By John E. Wilson
Most popular parametric 3D solid modelers are great for creating models that can be readily modified to meet changing design criteria, but they are not as good at constructing the freeform shapes commonly found on consumer products and automobile bodies. Product designers often use other tools to fill the gap and Rhinoceros, from Robert McNeel & Associates, is one of the most versatile of these. Rhino has been used to successfully design objects ranging from children's pull toys to ocean going yachts. The curving organic shapes that are now commonly used in both exterior and interior building designs are also suitable subjects for Rhino models.
Rhino can create both solid and surface models, but unlike many programs, these models are not different object types. As a result, you can use typical solid modeling techniques, such as a Boolean difference operation, in creating surfaces; and you can use typical surface modeling techniques, such as a two-rail sweep with multiple profiles, in creating solid models. All Rhino curves and surfaces (including the surfaces of solids) are NURBS-based.
Rhino's impressive set of methods for creating surfaces, include edge curves, planar, extrudes, lofts, networks, rail sweeps, revolves, drapes, height fields, blends, and offsets. Once you have created a surface, you can trim, split, move, rotate, scale, fillet, chamfer, and copy it; as well as join it to other surfaces. You can also edit surfaces on a basic level through their control points. Rhino has an equally impressive set of methods for creating and working with curves.
Rhino is intuitive to use, and has a well thought-out, logical interface. You can initiate most actions through either screen pull-down menus, right-click shortcut menus, or tool bars. Unlike most Windows programs, Rhino also has a command line, which is useful for initiating actions, specifying options, and entering point coordinates as a set of three numbers separated by commas (rather than having to tab through separate X, Y, and Z fields in a dialog box). You can also use command line input to create script files and keyboard macros that streamline operations you often perform. Rhino does use dialog boxes when they are applicable.
|A mountaineering helmet designed in Rhino shows the kind of smooth, sculpted shapes the program can handle.|
Image designed with Rhino by Incognito Design studio of Annecy, France.
Typically, you will use multiple viewports as you create Rhino 3D models. These viewports are similar to the operating system windows used in most newer CAD programs in that they are rectangular and you can stretch and move them, but in addition, each viewport can have its own coordinate system and visibility settings. This enables you to more easily use your pointing device in specifying points in 3D space. To help you visualize your models, Rhino supports shaded views and basic renderings.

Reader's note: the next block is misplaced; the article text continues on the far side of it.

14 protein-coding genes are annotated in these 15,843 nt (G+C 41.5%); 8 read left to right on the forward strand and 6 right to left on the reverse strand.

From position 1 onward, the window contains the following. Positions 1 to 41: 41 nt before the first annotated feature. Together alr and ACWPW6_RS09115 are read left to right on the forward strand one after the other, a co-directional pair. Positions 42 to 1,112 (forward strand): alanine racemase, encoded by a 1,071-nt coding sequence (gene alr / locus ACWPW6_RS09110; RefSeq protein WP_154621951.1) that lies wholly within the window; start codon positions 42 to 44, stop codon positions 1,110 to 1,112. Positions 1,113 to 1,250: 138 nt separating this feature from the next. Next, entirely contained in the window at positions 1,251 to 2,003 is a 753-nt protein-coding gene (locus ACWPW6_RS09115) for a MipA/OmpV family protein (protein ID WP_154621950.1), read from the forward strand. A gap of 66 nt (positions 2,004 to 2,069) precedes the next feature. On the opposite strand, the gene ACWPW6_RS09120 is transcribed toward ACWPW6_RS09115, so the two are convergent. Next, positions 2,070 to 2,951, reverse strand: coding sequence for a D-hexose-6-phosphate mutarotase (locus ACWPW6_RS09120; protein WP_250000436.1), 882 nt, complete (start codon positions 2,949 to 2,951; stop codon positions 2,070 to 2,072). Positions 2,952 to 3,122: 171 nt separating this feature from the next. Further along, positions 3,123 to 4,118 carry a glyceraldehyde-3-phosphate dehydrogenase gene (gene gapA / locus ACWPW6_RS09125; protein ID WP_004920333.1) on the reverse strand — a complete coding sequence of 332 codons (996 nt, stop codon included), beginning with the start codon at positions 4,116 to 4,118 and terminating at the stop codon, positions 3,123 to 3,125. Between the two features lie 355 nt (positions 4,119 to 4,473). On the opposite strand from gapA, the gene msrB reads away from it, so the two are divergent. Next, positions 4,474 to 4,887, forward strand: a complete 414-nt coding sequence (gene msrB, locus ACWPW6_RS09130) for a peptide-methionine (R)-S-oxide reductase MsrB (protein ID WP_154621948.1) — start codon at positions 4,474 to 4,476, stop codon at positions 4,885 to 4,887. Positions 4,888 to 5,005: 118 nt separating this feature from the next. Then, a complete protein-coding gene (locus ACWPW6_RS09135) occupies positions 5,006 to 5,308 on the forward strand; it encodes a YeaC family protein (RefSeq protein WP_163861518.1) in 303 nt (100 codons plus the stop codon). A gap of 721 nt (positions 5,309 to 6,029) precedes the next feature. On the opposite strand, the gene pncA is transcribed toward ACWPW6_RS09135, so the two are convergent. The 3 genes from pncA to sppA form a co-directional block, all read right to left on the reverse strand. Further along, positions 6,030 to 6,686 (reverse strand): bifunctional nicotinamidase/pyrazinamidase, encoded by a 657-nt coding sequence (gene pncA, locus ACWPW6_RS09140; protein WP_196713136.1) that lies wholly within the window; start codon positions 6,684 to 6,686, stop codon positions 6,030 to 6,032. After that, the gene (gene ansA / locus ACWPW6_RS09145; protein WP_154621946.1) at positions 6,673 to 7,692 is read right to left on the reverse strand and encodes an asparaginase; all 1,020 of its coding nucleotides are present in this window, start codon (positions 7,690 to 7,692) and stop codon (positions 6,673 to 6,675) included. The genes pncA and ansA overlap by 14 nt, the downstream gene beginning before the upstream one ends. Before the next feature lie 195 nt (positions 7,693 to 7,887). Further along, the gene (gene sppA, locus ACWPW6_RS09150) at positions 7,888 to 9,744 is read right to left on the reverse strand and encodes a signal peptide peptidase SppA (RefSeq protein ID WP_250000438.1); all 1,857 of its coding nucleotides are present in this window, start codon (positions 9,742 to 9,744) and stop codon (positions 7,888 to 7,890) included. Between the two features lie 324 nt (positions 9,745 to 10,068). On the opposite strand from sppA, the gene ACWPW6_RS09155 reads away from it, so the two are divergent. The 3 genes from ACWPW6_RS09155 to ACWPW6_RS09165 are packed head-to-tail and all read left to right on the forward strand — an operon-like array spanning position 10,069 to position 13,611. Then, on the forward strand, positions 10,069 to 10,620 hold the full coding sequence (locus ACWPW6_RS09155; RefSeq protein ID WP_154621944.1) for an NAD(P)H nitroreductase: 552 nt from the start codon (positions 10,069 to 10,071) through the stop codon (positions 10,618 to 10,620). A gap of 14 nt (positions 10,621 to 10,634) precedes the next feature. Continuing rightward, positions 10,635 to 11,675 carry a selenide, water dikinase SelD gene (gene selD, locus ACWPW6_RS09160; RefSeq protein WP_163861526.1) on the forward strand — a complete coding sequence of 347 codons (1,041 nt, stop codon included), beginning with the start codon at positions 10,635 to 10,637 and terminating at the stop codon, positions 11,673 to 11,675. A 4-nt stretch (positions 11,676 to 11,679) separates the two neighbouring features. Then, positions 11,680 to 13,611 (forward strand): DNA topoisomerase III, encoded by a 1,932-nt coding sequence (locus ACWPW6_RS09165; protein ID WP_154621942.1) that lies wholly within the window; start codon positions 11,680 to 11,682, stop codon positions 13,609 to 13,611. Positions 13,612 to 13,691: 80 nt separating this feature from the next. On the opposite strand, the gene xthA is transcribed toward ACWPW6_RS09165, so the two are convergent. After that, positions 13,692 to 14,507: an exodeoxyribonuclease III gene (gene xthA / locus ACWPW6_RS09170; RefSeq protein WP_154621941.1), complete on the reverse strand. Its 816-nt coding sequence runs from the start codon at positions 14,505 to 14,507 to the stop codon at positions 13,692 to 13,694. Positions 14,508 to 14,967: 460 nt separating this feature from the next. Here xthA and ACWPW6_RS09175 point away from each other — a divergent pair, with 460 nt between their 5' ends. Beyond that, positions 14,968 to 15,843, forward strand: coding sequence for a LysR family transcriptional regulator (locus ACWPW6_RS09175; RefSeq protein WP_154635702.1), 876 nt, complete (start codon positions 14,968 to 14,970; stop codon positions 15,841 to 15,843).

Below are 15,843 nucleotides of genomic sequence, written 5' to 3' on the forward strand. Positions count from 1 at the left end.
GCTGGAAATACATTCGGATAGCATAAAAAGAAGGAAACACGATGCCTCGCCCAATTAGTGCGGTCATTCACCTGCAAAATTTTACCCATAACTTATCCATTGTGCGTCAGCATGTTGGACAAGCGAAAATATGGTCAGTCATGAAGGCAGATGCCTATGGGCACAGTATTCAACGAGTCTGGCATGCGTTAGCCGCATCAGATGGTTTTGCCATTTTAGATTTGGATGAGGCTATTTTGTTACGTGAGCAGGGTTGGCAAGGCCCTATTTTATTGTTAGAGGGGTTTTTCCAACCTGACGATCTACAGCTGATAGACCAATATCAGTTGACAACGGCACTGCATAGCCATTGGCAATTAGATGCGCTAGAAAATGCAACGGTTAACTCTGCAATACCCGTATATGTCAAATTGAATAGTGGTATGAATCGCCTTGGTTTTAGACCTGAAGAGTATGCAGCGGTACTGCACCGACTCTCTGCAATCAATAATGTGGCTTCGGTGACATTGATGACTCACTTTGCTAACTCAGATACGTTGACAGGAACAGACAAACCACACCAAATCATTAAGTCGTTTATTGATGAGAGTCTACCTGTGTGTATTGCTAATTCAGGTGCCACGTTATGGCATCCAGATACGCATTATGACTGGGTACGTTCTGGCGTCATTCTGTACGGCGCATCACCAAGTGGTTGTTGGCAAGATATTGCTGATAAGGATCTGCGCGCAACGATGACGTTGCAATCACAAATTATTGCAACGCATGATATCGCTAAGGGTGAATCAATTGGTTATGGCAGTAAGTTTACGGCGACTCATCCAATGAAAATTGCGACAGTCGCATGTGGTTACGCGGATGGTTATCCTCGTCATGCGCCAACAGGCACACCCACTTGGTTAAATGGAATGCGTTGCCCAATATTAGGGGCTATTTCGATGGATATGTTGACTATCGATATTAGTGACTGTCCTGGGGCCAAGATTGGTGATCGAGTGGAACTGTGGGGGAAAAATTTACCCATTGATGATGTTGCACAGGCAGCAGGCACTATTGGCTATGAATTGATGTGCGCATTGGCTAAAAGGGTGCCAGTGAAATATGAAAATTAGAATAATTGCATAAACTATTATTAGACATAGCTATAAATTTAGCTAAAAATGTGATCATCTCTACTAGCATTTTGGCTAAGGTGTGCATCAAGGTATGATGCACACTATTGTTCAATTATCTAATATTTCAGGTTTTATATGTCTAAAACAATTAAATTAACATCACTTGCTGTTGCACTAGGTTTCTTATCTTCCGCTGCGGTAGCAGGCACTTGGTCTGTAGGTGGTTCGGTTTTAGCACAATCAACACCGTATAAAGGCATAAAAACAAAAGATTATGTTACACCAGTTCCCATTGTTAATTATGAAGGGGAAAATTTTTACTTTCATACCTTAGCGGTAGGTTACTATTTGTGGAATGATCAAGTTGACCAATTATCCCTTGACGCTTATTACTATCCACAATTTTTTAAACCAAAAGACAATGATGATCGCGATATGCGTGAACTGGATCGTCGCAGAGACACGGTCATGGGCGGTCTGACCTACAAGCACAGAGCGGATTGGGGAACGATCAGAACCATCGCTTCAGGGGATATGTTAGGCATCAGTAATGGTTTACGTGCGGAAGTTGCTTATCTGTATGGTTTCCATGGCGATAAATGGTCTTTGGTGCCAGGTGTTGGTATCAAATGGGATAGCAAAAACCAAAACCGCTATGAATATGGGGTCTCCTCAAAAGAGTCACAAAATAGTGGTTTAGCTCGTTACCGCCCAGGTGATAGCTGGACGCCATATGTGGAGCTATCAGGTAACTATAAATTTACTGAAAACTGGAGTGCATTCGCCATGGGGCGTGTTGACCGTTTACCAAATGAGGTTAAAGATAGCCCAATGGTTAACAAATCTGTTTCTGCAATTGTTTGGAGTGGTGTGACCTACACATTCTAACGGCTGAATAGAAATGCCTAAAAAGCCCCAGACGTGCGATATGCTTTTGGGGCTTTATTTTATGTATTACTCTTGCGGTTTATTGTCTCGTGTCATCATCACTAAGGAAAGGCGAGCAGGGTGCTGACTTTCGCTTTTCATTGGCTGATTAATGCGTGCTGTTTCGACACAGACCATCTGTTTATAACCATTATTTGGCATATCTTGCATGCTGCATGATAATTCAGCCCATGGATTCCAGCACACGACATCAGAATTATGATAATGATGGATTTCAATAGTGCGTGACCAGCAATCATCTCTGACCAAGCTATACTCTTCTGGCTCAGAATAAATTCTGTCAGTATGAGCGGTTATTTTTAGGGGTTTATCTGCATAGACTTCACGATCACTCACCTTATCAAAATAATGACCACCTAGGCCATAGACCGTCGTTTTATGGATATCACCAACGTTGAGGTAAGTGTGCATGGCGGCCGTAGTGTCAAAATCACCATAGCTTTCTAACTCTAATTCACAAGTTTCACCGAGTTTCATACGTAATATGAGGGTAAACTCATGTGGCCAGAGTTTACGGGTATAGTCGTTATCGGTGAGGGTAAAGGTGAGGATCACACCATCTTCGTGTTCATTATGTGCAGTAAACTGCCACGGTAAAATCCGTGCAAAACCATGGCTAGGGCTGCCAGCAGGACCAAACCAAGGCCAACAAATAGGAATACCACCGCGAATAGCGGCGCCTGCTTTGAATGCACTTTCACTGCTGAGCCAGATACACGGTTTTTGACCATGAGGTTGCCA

Often designers use Rhino in conjunction with other programs. To support such partnerships, Rhino offers a vast assortment of file export formats, including IGES, STEP, Autodesk DWG and DXF, ACIS, Parasolid, and STL (for rapid prototyping machines). Furthermore, to ensure compatibility, Rhino has options for saving IGES files in specific flavors for programs such as Dassault Systemes' Catia, PTC's Pro/E, and SolidWorks. For reverse engineering, Rhino supports 3D digitizer input from both Faro Technologies and Immersion Corp.
The primary purpose of Version 2.0 is to add hooks for running external plug-in programs with Rhino. One such plug-in is Fla mingo, an advanced raytracing renderer also from McNeel & Associates. Plug-in programs for marine and other specialized design fields, CAM systems, and utilities are available from third-party sources. Release 2.0 also includes enhancements to Rhino's built-in renderer, and adds new options and capabilities to many tools for creating, analyzing, and modifying curves and surfaces.
One of Rhino's drawbacks is that its tools for creating 2D documentation of 3D models are limited. While you can create top, front, and right-side views of your models, there are no provisions for creating auxiliary or section views. Further more, its dimensioning and annotation tools are basic. As a result, you will most likely export your models to a CAD program when you need 2D drawings of them.
Surface modeling has long had the reputation of being difficult to learn and use, and for requiring high-end platforms and hardware. Rhino, though, belies this reputation. It combines power, ease of use, versatility, and usefulness in a program that carries a modest price tag, and runs on most any computer using a Windows operating system. If you have not yet moved from 2D to 3D, Rhino is an excellent vehicle for making that move; and, if you are currently creating 3D models, especially with one of the parametric 3D solid modelers, Rhino is an excellent choice for extending the capabilities of your program.
John Wilson runs a design and drafting company. He is the author of 3D Modeling in AutoCAD.
Rhinoceros Version 2.0
Price: $895. Upgrade: $295.
Minimum System Requirements: Windows 95/98/ME/XP/NT/2000; Pentium or equivalent; 64MB of RAM; 50MB of disk space
Robert McNeel & Associates